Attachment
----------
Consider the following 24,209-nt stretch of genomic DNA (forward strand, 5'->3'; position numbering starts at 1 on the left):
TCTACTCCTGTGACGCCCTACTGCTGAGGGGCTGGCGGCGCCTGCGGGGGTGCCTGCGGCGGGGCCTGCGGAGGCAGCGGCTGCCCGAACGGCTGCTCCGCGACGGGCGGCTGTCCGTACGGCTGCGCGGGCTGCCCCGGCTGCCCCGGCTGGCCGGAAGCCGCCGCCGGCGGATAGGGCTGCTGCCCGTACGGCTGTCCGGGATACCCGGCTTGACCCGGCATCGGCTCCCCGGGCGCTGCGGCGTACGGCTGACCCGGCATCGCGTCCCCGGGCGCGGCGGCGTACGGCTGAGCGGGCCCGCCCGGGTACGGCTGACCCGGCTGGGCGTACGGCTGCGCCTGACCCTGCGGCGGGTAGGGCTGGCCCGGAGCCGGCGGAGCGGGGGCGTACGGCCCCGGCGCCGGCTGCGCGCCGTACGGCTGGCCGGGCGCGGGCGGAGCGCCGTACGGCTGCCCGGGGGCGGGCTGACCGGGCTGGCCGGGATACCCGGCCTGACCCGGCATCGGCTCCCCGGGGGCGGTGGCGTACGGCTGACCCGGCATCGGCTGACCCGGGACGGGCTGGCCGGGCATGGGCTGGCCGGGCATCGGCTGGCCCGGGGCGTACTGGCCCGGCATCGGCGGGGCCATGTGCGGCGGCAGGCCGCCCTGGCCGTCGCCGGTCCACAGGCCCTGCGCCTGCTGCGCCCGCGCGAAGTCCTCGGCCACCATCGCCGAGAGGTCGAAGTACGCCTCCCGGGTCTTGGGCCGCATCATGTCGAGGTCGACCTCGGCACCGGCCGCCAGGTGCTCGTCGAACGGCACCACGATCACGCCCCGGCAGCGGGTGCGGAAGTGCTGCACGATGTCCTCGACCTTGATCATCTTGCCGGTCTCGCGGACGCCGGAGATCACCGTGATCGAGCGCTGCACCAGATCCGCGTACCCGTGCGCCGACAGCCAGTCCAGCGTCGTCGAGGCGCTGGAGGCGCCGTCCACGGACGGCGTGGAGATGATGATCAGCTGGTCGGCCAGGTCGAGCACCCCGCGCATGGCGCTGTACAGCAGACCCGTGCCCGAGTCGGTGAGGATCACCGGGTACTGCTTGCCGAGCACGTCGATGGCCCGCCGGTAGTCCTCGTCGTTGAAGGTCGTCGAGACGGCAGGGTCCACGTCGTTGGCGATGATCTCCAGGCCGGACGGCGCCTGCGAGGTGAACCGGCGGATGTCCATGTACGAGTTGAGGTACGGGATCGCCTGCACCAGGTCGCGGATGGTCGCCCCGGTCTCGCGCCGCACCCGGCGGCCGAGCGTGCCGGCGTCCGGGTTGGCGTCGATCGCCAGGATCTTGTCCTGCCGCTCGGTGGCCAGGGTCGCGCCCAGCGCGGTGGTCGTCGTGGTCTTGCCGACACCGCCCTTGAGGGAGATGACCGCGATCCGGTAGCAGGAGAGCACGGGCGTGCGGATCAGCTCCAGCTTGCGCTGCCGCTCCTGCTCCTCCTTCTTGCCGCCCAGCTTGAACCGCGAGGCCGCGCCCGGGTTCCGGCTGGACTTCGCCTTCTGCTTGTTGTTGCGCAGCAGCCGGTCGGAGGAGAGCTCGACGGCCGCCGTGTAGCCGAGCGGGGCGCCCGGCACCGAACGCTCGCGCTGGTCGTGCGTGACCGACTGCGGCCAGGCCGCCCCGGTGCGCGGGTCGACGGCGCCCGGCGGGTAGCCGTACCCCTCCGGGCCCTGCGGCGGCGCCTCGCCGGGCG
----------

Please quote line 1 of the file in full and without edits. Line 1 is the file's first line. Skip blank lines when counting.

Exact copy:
Consider the following 24,209-nt stretch of genomic DNA (forward strand, 5'->3'; position numbering starts at 1 on the left):